Fritz admitted that she knew in advance of and assisted in plans by her brother DeAngelo Austin to rob Kumra’s home, where she said she had been to “hundreds, thousands” of times since 2000 with “a combination” of men and women to be paid money by Kumra for sex.

Fritz, who has been in the county jail since her arrest in Kumra’s murder in February 2013, is testifying for the prosecution in the trial of Oakland gang member Marcellous Drummer, who has been charged along with Fritz and two other men in Kumra’s murder.

She testified in September in preliminary hearings against her brother and Javier Garcia, who are being tried separately in the Kumra murder-robbery, and in Drummer’s preliminary hearing on the charges in May.

Prosecutors claim that with Fritz’s help from afar by phone, the three men, all Oakland gang members, invaded Kumra’s home, tied and gagged him, beat up and tied his wife Harinder, then stole cash, jewelry, valuable coins and other items from their home after Kumra had suffocated from the duct tape over his mouth.

On Sept. 18, prosecutors offered Fritz a deal in which she agreed to plead guilty to robbery and false imprisonment felonies with gang enhancements but would serve no more than 17 years in prison if she were to testify fully and truthfully against her three co-defendants at their trials.

Under questioning Tuesday by Deputy District Attorney Kevin Smith, Fritz admitted entering into the plea deal to no longer be charged with murder, thus avoiding a potential sentence of life in prison.

She began seeing Kumra in 1999, while serving as a street prostitute with a pimp in San Francisco but in 2000 quit the pimp to do sex work on a frequent basis for Kumra, meeting him at his house or at the Los Gatos Lodge hotel in Los Gatos, she said.

But their relationship had cooled in late 2011 and she did not see him at all in 2012, she testified.

She said that one day after Thanksgiving Day in November 2012, Austin, who has a lengthy criminal record since he was a juvenile, phoned and told her that “he was thinking about going out there” to Kumra’s home, which she said she knew meant “that he was going to go to rob him” because “that’s pretty much what he always goes to jail for.”

Fritz admitted that, after trying to convince her younger brother not to, she finally told him that Kumra probably kept money and valuables at the Monte Sereno estate, then gave him driving directions, a diagram of the layout of the home and told him how to sneak in through a door from the garage.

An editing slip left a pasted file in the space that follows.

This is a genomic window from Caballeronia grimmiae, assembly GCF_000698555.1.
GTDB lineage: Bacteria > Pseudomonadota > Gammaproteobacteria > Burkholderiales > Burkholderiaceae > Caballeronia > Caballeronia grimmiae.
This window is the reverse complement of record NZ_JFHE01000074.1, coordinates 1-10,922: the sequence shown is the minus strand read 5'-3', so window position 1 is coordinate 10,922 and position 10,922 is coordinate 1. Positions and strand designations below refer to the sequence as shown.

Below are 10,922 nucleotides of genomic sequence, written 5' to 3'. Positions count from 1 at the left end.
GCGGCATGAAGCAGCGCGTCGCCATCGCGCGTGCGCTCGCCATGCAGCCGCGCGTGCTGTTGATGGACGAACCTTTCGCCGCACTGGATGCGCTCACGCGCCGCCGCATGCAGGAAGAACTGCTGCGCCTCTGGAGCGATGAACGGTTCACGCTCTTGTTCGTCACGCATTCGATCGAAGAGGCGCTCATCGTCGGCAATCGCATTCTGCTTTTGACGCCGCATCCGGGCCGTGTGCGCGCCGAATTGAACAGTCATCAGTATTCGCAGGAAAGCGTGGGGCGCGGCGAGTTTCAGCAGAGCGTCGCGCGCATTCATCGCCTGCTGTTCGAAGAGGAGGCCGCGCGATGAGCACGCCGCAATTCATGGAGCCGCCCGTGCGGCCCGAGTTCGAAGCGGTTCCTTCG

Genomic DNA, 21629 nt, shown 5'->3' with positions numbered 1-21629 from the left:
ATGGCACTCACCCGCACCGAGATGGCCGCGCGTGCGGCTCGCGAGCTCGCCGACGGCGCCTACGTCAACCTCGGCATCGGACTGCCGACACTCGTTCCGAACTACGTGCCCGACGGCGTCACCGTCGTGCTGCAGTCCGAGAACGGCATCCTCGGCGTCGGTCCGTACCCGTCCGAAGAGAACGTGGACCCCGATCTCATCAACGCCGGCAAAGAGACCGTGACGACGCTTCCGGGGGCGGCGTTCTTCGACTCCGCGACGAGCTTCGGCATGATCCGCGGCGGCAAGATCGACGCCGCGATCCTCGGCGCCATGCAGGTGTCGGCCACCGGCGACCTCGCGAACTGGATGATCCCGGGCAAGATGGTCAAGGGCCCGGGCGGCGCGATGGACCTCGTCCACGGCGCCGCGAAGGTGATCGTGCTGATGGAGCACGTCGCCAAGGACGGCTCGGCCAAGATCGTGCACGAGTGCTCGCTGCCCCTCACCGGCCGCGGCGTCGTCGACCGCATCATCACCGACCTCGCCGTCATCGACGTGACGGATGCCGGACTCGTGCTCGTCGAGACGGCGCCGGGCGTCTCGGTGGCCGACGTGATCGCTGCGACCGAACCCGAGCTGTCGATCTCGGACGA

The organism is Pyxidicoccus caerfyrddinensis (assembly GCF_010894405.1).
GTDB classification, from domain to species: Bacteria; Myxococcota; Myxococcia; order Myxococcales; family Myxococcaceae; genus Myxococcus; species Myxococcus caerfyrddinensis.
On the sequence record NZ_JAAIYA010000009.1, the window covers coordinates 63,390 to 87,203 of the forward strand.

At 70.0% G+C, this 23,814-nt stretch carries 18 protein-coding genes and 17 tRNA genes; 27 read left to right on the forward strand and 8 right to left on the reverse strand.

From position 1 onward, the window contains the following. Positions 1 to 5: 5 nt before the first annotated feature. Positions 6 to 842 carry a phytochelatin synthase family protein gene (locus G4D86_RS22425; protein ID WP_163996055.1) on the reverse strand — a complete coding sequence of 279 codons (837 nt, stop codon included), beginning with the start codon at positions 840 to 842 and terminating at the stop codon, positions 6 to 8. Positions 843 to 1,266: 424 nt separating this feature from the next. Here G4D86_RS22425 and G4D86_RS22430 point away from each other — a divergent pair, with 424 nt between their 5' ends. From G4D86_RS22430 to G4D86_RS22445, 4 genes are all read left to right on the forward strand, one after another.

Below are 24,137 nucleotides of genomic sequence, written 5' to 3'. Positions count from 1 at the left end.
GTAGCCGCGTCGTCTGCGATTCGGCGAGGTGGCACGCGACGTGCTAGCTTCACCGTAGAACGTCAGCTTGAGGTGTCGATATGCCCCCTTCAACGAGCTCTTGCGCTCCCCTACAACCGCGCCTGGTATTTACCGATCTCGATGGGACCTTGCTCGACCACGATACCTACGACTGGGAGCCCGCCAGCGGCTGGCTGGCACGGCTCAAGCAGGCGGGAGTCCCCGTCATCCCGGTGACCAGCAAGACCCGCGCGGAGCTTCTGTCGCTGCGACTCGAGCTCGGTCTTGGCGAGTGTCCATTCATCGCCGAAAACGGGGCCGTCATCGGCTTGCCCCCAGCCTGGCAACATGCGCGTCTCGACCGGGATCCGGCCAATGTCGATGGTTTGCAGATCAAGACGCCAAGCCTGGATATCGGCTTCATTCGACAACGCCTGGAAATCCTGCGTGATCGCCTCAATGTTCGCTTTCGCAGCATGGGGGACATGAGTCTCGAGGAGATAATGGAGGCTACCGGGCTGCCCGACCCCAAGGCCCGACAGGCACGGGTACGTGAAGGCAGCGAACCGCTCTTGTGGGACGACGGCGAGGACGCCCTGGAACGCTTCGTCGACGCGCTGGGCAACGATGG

Judge Michele McCoy allowed the jury out early and Fritz’s testimony will resume today when she will speak more to Drummer’s alleged involvement in the murder-robbery, Smith said.

After the jury left, McCoy heard arguments from Smith and Drummer’s lawyer Blackman about statements made by Fritz to investigators about Drummer that Blackman wanted kept out of the case as hearsay.

Fritz said that Drummer allegedly stated to her “I was just sitting there” while Kumra was tied up at the Monte Sereno home and that after assuring her that they “got rid of everything” taken from the home, Drummer reassured her by saying “don’t trip,” or become fearful they would be caught.

McCoy overrode Blackman’s objections and allowed Fritz’s recollections of conversations with Drummer to be used by the prosecution before the jury.

Suspects In Walmart Shooting And Robbery Are Charged

One shoplifting suspect has been charged with attempted murder and another has been charged with robbery for a shooting at a Walmart store in San Leandro on Sunday night, police said.

No one inside the store at 1919 Davis St. was injured by the gunfire in the incident, which began at about 11:40 p.m. on Sunday when plainclothes security officers spotted the two suspects, who live together in San Leandro, putting merchandise under their clothes, San Leandro police spokesman Lt. Robert McManus said.

The Alameda County District Attorney’s Office charged 39-year-old Oscar Cruz with attempted murder, robbery using a firearm and being an ex-felon in possession of a firearm, McManus said.

Edward Lovato, 18, was charged with robbery using a firearm, according to McManus.